— Tim Kirkland, Renegade Hospitality

A. There are so many variables. In a bar, it’s quite irregular to consistently ring-in up to 50 percent cash transactions. It is hard to imagine an on-premise business in this day and age generating so much cash legitimately. With entertainment on the weekends it sounds as if cash collected at the door in the way of a cover charge is a plausible explanation. If that's not the case, then it seems equally plausible that the previous owner(s) purposely setup their operation to generate more cash than credit cards sales. For example, remote outlets, such as beer tubs, servers walking the floor with racks of test tubes, etc., typically are cash-only transactions. The other explanations I can think of are less innocent in design and intent.
— Robert Plotkin, BarMedia

A. Most clubs are lucky to see 15 percent credit card sales, but that is being crazy generous! That's why they need consultants during sales and purchases, but in-short I would say 5 percent-10 percent credit card sales. Also the fact that he is under reporting is not the buyer's concern. He saved in taxes; now he must suffer during the sale.
— Robert Casillas, Monsoon Group

Q. Do patrons calling police on their cell phones from inside a club pose a problem for the club owner? Bouncers are for breaking up disturbances, which are bound to happen from time to time, and yet some people call the police when these things happen instead of letting the bouncers do their thing. And city officials notice incidence reports; might they alert the club or threaten to pull the business license if there are numerous calls to police from inside a club?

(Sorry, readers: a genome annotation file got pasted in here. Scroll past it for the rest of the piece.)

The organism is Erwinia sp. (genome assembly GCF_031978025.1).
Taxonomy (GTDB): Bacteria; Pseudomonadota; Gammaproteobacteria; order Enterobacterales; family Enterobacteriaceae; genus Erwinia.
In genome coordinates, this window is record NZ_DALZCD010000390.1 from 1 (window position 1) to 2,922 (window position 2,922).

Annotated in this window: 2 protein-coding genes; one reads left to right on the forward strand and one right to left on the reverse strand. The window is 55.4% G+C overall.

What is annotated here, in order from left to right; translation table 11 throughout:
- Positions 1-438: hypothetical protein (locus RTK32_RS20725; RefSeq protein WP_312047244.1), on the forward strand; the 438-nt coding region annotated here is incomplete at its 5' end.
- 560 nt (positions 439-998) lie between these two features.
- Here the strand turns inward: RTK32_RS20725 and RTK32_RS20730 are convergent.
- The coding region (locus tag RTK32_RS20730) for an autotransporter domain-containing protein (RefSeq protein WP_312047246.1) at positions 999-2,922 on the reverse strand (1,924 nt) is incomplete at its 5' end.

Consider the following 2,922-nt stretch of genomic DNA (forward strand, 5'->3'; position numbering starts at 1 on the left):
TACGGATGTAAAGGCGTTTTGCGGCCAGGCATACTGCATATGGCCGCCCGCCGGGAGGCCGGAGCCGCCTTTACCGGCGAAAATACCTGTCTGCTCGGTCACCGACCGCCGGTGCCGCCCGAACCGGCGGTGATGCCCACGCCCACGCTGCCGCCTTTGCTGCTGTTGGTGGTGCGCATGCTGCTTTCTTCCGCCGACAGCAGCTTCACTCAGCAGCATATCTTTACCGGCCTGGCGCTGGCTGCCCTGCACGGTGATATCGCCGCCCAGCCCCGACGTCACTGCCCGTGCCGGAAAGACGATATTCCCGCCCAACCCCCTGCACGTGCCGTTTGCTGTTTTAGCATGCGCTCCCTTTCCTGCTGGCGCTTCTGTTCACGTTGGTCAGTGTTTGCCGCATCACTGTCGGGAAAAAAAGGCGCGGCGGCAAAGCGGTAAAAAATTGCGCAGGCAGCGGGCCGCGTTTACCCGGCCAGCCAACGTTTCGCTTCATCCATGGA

A. The short answer to your questions is no.  I have not seen, nor have my clients seen, an increase in 911 calls made by guests who see something happen and feel the need to call police.

That said, city officials, more specifically, police officials will and do look for the number of calls for police service to alcohol licensed venues when they have a reason to. The most common reason  city officials look for calls for police service statistics is when a bar or club has shown a history of trouble and is "on the radar." Some clarification is needed: If there were 10 guests in the nightclub during a fight and all 10 of the guests called 911, all 10 calls for police service would count at a single call to the address of the nightclub or a single call for police service. The 10 calls made by guests will fall under one single incident for police service.